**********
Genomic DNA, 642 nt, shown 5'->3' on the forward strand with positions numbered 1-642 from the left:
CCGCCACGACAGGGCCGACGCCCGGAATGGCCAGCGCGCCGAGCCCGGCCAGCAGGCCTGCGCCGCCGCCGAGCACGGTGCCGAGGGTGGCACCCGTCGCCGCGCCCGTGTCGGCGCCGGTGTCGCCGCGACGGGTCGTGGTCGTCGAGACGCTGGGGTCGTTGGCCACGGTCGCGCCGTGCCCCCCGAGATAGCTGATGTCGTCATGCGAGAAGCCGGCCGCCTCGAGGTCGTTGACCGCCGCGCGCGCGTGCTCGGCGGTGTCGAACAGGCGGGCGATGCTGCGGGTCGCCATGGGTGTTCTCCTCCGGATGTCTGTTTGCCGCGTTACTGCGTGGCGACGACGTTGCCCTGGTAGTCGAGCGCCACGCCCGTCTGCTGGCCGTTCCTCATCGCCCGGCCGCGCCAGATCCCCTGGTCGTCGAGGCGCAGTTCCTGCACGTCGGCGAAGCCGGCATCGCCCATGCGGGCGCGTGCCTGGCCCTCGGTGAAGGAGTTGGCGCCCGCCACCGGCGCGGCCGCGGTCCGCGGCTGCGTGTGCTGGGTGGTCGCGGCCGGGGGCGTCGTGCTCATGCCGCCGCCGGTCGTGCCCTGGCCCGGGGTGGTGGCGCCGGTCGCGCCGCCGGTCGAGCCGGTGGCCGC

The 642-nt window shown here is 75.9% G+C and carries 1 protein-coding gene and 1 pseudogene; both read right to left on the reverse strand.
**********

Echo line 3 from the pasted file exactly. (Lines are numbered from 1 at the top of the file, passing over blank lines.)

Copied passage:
The 642-nt window shown here is 75.9% G+C and carries 1 protein-coding gene and 1 pseudogene; both read right to left on the reverse strand.